ABOVE PHOTO: People celebrate after a guilty verdict was announced at the trial of former Minneapolis police Officer Derek Chauvin for the 2020 death of George Floyd, Tuesday, April 20, 2021, in Minneapolis, Minn. Chauvin has been convicted of murder and manslaughter in the death of Floyd. (AP Photo/Morry Gash)
By Aaron Morrison And Kat Stafford
MINNEAPOLIS — Relief, even if fleeting and momentary, is a feeling that Black Americans have rarely known in America: From slavery to Jim Crow segregation to enduring punishments for living while Black, a breath of fresh air untainted by oppression has long been hard to come by.
Nonetheless, the conviction of ex-cop Derek Chauvin for murdering George Floyd nearly a year ago allowed many across this city and the nation to exhale pent-up anxiety — and to inhale a sense of hope.
But what might they feel hope for?
The fate of Chauvin — found guilty of murder and manslaughter for holding a knee to Floyd’s neck, choking off his breathing until he went limp last May — showed Black Americans and their compatriots once again that the legal system is capable of valuing Black lives.
Or at least it can hold one white police officer in Minnesota accountable for what many declared an unambiguous act of murder months ago.
“This may be the beginning of the restoration of believing that a justice system can work,” said civil rights leader Martin Luther King III, echoing a sentiment that many expressed Tuesday.
“But we have to constantly stay on the battlefield in a peaceful and nonviolent way and make demands,” he said. “This has been going on for years and one case, one verdict, does not change how systematic racism has worked in our system.”
Alexandria De La Cruz, a Minneapolis mother, brought her 7-year-old daughter to the intersection near where Floyd was murdered, now dubbed George Floyd Square. Along with the hundreds who gathered there — Black, white and otherwise — De La Cruz erupted in cheers after it was announced Chauvin was guilty on all three counts.
“I feel relief that the justice system is working — it’s working today,” De La Cruz said.
Her daughter, Jazelle, sported a hooded sweatshirt that read, “Stop killing Black people.” Perhaps that’s a reminder, her mom said, that there’s still work to do to ensure the feeling of relief isn’t so fleeting this time.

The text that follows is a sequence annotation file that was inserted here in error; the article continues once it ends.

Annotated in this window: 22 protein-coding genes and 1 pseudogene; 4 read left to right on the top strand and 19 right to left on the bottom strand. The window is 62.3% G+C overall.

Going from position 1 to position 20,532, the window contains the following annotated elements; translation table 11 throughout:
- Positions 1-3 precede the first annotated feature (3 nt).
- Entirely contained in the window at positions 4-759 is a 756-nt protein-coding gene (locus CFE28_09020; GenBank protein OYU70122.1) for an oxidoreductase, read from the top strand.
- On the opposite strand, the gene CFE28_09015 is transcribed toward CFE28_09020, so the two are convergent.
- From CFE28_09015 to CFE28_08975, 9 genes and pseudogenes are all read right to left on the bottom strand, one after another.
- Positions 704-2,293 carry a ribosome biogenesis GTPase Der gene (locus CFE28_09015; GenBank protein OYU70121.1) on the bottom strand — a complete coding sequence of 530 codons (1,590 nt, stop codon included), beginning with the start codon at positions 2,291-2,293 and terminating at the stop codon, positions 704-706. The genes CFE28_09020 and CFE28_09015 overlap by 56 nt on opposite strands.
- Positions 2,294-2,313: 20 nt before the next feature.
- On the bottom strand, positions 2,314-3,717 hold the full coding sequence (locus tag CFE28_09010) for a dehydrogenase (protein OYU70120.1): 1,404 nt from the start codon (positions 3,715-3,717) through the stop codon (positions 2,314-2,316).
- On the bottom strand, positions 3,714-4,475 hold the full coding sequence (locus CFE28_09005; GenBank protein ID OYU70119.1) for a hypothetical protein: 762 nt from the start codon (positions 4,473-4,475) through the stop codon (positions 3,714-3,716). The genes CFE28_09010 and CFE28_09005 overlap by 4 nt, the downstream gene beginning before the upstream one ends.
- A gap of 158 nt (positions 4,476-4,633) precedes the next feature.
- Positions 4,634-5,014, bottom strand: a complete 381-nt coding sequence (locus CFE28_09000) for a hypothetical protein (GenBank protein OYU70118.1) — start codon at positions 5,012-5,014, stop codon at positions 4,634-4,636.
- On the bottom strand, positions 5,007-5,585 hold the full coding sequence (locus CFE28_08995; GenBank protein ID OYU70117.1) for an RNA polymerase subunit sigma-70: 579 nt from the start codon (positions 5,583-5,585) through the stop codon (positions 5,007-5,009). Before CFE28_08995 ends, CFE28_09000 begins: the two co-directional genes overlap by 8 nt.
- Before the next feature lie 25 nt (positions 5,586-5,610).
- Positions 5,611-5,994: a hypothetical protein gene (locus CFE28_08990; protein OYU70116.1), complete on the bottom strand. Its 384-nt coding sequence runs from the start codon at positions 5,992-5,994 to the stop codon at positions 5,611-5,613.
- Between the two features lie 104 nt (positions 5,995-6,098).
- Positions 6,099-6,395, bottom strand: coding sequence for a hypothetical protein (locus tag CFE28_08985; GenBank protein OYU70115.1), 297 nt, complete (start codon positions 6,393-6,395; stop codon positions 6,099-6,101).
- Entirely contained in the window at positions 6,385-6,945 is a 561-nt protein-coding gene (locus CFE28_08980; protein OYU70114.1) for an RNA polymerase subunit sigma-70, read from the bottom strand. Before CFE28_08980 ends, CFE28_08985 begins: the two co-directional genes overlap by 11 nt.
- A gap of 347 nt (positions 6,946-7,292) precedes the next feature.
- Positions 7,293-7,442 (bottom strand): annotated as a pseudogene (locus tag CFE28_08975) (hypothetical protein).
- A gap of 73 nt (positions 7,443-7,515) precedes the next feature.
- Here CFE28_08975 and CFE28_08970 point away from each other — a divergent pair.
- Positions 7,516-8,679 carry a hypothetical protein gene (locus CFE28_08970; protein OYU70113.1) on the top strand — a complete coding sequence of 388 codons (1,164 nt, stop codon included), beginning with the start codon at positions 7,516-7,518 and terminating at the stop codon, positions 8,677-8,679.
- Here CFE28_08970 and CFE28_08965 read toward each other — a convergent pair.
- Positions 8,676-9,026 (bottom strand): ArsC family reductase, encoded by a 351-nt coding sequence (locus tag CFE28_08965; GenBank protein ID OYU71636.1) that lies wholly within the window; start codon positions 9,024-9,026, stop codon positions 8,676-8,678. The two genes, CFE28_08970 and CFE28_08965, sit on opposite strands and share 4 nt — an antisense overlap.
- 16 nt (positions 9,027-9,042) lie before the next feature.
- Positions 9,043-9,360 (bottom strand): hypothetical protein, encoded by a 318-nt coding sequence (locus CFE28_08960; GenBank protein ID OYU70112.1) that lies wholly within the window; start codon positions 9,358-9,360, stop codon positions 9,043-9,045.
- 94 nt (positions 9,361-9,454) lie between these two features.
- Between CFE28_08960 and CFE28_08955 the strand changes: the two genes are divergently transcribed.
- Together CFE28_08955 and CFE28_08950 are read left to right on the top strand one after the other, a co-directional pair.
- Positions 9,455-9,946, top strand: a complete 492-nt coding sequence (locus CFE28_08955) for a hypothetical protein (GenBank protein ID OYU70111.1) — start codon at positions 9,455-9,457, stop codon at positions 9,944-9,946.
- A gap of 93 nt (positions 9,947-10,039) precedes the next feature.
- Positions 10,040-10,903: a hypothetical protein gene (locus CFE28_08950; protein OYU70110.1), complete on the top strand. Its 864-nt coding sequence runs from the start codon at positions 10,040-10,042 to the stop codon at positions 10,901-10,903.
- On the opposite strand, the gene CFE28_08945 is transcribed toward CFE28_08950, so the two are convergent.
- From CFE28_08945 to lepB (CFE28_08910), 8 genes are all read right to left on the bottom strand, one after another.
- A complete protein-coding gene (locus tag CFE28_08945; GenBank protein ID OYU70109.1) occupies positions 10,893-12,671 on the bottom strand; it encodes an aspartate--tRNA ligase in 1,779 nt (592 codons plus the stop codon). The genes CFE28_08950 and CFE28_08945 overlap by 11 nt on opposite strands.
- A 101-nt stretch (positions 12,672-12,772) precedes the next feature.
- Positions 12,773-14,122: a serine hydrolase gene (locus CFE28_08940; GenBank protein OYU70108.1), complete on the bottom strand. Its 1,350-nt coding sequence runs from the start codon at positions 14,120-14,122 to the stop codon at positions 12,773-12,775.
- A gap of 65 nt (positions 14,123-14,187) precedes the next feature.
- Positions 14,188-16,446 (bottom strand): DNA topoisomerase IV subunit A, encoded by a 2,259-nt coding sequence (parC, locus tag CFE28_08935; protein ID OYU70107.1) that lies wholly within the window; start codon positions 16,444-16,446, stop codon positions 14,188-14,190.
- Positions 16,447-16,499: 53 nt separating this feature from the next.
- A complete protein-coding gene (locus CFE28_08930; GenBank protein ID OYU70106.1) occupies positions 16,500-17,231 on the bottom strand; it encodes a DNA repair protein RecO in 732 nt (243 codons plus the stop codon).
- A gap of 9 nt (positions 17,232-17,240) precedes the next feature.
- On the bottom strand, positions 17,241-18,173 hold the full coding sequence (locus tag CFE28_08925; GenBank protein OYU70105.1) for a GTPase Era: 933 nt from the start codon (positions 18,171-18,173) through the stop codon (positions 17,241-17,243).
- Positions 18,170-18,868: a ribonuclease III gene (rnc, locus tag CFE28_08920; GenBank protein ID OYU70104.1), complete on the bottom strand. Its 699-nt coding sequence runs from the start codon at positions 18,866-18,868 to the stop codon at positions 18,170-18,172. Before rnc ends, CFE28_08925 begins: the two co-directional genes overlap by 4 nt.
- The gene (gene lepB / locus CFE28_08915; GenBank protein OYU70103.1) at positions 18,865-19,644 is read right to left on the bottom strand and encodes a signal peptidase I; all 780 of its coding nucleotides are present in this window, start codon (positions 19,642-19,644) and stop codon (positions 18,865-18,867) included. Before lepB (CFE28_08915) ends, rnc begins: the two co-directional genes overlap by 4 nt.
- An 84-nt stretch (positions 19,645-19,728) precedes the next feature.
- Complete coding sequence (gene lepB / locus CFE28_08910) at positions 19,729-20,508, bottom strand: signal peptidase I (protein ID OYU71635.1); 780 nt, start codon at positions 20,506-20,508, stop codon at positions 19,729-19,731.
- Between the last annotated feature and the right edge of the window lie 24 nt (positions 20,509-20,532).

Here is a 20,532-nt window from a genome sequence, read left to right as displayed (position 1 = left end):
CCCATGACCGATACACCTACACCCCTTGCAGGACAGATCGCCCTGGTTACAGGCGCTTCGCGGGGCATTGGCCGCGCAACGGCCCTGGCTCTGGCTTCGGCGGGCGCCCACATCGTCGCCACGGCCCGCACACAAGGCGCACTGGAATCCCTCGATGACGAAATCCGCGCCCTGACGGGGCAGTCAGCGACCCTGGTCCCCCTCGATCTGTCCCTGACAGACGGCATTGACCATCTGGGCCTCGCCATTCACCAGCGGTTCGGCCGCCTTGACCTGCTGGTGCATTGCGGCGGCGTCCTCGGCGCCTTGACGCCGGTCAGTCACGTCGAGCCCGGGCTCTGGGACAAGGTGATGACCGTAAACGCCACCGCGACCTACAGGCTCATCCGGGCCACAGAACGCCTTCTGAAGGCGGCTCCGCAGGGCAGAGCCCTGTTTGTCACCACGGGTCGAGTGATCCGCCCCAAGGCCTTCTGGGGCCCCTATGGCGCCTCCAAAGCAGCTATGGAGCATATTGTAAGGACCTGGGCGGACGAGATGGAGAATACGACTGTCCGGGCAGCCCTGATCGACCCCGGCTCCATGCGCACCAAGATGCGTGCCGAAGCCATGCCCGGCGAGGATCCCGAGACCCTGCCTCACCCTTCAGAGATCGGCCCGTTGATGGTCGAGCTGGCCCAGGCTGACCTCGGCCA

“It’s important to bring her (to the square), so she can see what’s happening to our people, so that she can see what this country really is,” De La Cruz said.
Black Americans have seen similar moments before.
In recent years, they followed the convictions of the officers who killed Oscar Grant, Laquan McDonald and Walter Scott. Still, some of these victims’ families continue to press for broader accountability from a policing culture they say has never proved it is meaningfully changed or reformed after the convictions of police officers.
And even as the Chauvin trial moved into its final days, the Twin Cities region and the nation were rocked by yet another police killing of an unarmed Black man. This time it was 20-year-old Daunte Wright, in Brooklyn Center, roughly 10 miles north of Minneapolis.
Keith Ellison, Minnesota’s first Black attorney general, said the jury’s decision was a reminder of how difficult it has been to enact enduring change and prevent the kind of upheaval and civil unrest that ignited the nation and the world last summer.
Furthermore, Ellison pointed out, America has known about and largely ignored the root causes of the upheaval and uneasiness in Black communities. More than a half-century ago, the Kerner and McComb commissions empaneled to study racial unrest warned of the dangers of doing just that.
“Here we are in 2021 still addressing the same problem,” Ellison said. “This has to end. We need true justice. That’s not one case. That is a social transformation that says that nobody’s beneath the law, and no one is above it.”
Rashad Robinson, president of Color of Change, an online racial justice group, echoed the attorney general.
“We cannot, every single time, have uprisings to deliver justice nor should we have to be in a conversation about holding police officers accountable when they go around killing us,” Robinson said.
So again, what might Black Americans hope for after the outcome of Chauvin’s trial?
It can’t be about simply getting more police in front of a judge and jury, or about locking more of them up, said Miski Noor, an activist with the Twin Cities-based Black Visions Collective.
“That doesn’t actually stop the murders of Black people,” said Noor. “We’re trying to get into a world where lives are not lost, when Black people actually get to live.”
That’s the hope.
As relieved as Floyd’s family members are by the guilty verdicts, none see this as a bookend to the pursuit for justice. And three other former Minneapolis police officers face trial for the role they played in the case.
Brandon Williams, a nephew of Floyd’s, called the verdicts a “pivotal moment for America.”
“It’s something this country has needed for a long time now,” he said. “We need each and every officer to be held accountable. And until then, it’s still scary to be a Black man and woman in America encountering police.”